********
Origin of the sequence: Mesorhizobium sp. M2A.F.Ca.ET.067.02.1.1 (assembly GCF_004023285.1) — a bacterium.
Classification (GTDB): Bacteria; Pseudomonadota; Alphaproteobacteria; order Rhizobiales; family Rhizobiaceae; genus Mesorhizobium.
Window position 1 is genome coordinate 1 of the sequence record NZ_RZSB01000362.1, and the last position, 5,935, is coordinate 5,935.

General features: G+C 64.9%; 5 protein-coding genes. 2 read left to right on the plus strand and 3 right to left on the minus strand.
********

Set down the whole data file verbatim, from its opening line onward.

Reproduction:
Origin of the sequence: Mesorhizobium sp. M2A.F.Ca.ET.067.02.1.1 (assembly GCF_004023285.1) — a bacterium.
Classification (GTDB): Bacteria; Pseudomonadota; Alphaproteobacteria; order Rhizobiales; family Rhizobiaceae; genus Mesorhizobium.
Window position 1 is genome coordinate 1 of the sequence record NZ_RZSB01000362.1, and the last position, 5,935, is coordinate 5,935.

General features: G+C 64.9%; 5 protein-coding genes. 2 read left to right on the plus strand and 3 right to left on the minus strand.